My Epic Journey From South Africa To White Rock, B.C.
By Ivor Block
I was born in Johannesburg, South Africa, which at 16,000 km. is the furthest place from Vancouver on Earth. Three years later my sister, Denise, was born.
Although I thought I was a cute child, my mother decided otherwise, which led to me being physically and emotionally abused until I reached my teens. Luckily my favorite Aunt, who is now 101, loved me and took me in almost every summer holiday. This, together with a positive experience in school and good friends, allowed me to survive this unfortunately not to uncommon situation of parental physical abuse and emotional degradation.
When I was 13, I finally realized that people only have power over you if you let them. I remember a long soliloquy with my mother, while standing outside her locked door, that included something like this;
“You no longer have any power over me. Your opinion does not matter. You can kill me if you want; I do not care. I do not hate you, I do not wish you harm.” I made a conscious decision to expunge my feelings of hate and victimization as I saw that they only limited my focus, and certainly prevented any progress towards happiness.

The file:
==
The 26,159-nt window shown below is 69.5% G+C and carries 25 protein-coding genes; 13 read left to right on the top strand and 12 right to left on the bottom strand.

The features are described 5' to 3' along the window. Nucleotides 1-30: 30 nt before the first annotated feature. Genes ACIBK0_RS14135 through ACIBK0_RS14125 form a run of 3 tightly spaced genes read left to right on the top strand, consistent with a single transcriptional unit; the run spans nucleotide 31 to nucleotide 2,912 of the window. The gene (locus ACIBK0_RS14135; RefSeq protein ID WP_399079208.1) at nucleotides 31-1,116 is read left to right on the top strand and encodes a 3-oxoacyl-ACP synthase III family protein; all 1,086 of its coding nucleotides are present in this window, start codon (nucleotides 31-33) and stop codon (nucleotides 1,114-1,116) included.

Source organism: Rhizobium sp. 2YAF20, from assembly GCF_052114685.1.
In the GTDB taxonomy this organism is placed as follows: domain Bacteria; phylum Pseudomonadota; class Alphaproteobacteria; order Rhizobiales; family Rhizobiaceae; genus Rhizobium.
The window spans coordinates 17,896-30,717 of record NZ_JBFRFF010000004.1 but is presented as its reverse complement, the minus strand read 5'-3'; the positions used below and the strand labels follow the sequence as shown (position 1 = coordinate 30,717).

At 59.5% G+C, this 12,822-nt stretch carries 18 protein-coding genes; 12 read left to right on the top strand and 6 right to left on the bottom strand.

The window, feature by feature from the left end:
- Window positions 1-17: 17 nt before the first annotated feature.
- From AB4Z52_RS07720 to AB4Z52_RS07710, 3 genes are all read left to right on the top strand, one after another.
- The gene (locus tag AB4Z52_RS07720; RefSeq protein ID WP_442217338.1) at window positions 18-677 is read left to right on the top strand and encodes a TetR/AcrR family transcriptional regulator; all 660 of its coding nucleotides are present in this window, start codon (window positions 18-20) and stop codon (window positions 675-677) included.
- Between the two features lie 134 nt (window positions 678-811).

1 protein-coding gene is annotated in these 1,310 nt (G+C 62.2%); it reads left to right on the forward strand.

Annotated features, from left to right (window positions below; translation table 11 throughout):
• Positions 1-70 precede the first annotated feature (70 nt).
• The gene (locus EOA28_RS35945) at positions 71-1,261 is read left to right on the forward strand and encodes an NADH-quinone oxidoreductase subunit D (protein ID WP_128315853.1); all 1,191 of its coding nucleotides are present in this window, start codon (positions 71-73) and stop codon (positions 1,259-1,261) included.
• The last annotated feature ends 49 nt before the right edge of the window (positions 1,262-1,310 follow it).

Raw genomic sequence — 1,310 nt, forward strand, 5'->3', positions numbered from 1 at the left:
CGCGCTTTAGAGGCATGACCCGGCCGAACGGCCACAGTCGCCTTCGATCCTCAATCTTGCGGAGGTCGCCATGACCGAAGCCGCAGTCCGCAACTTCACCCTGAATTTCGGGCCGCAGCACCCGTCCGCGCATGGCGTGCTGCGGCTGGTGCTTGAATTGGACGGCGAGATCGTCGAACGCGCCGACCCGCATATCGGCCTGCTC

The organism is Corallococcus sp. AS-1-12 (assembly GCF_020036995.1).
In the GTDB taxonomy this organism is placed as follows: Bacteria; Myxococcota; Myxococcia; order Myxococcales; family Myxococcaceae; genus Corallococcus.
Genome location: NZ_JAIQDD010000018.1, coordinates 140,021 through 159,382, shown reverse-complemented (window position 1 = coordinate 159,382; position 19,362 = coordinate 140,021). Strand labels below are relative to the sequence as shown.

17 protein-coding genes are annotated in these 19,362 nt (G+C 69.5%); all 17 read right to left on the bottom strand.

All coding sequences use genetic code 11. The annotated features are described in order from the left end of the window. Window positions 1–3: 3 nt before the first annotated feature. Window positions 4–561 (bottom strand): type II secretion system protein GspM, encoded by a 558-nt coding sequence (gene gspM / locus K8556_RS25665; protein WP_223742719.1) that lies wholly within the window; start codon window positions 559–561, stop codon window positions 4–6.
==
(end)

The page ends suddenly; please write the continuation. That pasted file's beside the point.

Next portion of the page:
From this point on, I felt a great sense of freedom and control over my destiny. I also formulated the strong opinion that respect is earned and not an entitlement.
Otherwise, I had many friends and spent most of my youth either enjoying myself or agonizing over issues that no longer matter, such as: Does that girl in my math class like me? Can I get up enough courage to ask her out? Will I pass Chemistry?
Now that I had “solved” the home environment, I turned my attention to the sociological situation in South Africa. I had always felt that controlling a person’s life based on their skin colour was wrong, but what could I do about it? No non-white skinned person could go to university, or hold a professional or skilled trade job. Additionally, they couldn’t vote, had to live in a certain region and carry a “pass id” to move from one location to another. The government passed several laws including one that made it illegal for whites to have intimate relations with a non-white person, and another that gave them the power to arrest and detain, without trial, anyone suspected of insurrection.